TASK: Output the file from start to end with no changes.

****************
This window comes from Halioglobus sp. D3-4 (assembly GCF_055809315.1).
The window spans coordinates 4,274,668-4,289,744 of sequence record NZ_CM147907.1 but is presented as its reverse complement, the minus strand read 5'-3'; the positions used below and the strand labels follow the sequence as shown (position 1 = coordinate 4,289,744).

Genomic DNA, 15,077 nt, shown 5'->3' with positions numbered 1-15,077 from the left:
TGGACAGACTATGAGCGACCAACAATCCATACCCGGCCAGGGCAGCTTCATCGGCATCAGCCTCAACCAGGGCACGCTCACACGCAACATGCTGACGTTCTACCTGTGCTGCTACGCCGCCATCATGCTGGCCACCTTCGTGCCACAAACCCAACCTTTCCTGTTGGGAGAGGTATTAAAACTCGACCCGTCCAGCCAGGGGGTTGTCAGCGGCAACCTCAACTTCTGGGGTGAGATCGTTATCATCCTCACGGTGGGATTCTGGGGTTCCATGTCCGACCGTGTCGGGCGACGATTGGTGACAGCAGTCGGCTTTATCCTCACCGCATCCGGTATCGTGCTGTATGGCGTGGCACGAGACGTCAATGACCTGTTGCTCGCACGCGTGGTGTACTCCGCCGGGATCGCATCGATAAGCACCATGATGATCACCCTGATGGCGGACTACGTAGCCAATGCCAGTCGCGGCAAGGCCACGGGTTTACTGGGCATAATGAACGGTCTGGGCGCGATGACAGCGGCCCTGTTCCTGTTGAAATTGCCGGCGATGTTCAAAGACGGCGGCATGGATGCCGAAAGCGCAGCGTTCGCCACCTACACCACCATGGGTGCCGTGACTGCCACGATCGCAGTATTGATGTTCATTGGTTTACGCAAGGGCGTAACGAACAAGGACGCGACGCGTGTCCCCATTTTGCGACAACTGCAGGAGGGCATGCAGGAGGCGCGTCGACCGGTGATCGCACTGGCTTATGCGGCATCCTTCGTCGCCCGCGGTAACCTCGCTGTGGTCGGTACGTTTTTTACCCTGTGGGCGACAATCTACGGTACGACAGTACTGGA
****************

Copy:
This window comes from Halioglobus sp. D3-4 (assembly GCF_055809315.1).
The window spans coordinates 4,274,668-4,289,744 of sequence record NZ_CM147907.1 but is presented as its reverse complement, the minus strand read 5'-3'; the positions used below and the strand labels follow the sequence as shown (position 1 = coordinate 4,289,744).

Genomic DNA, 15,077 nt, shown 5'->3' with positions numbered 1-15,077 from the left:
TGGACAGACTATGAGCGACCAACAATCCATACCCGGCCAGGGCAGCTTCATCGGCATCAGCCTCAACCAGGGCACGCTCACACGCAACATGCTGACGTTCTACCTGTGCTGCTACGCCGCCATCATGCTGGCCACCTTCGTGCCACAAACCCAACCTTTCCTGTTGGGAGAGGTATTAAAACTCGACCCGTCCAGCCAGGGGGTTGTCAGCGGCAACCTCAACTTCTGGGGTGAGATCGTTATCATCCTCACGGTGGGATTCTGGGGTTCCATGTCCGACCGTGTCGGGCGACGATTGGTGACAGCAGTCGGCTTTATCCTCACCGCATCCGGTATCGTGCTGTATGGCGTGGCACGAGACGTCAATGACCTGTTGCTCGCACGCGTGGTGTACTCCGCCGGGATCGCATCGATAAGCACCATGATGATCACCCTGATGGCGGACTACGTAGCCAATGCCAGTCGCGGCAAGGCCACGGGTTTACTGGGCATAATGAACGGTCTGGGCGCGATGACAGCGGCCCTGTTCCTGTTGAAATTGCCGGCGATGTTCAAAGACGGCGGCATGGATGCCGAAAGCGCAGCGTTCGCCACCTACACCACCATGGGTGCCGTGACTGCCACGATCGCAGTATTGATGTTCATTGGTTTACGCAAGGGCGTAACGAACAAGGACGCGACGCGTGTCCCCATTTTGCGACAACTGCAGGAGGGCATGCAGGAGGCGCGTCGACCGGTGATCGCACTGGCTTATGCGGCATCCTTCGTCGCCCGCGGTAACCTCGCTGTGGTCGGTACGTTTTTTACCCTGTGGGCGACAATCTACGGTACGACAGTACTGGA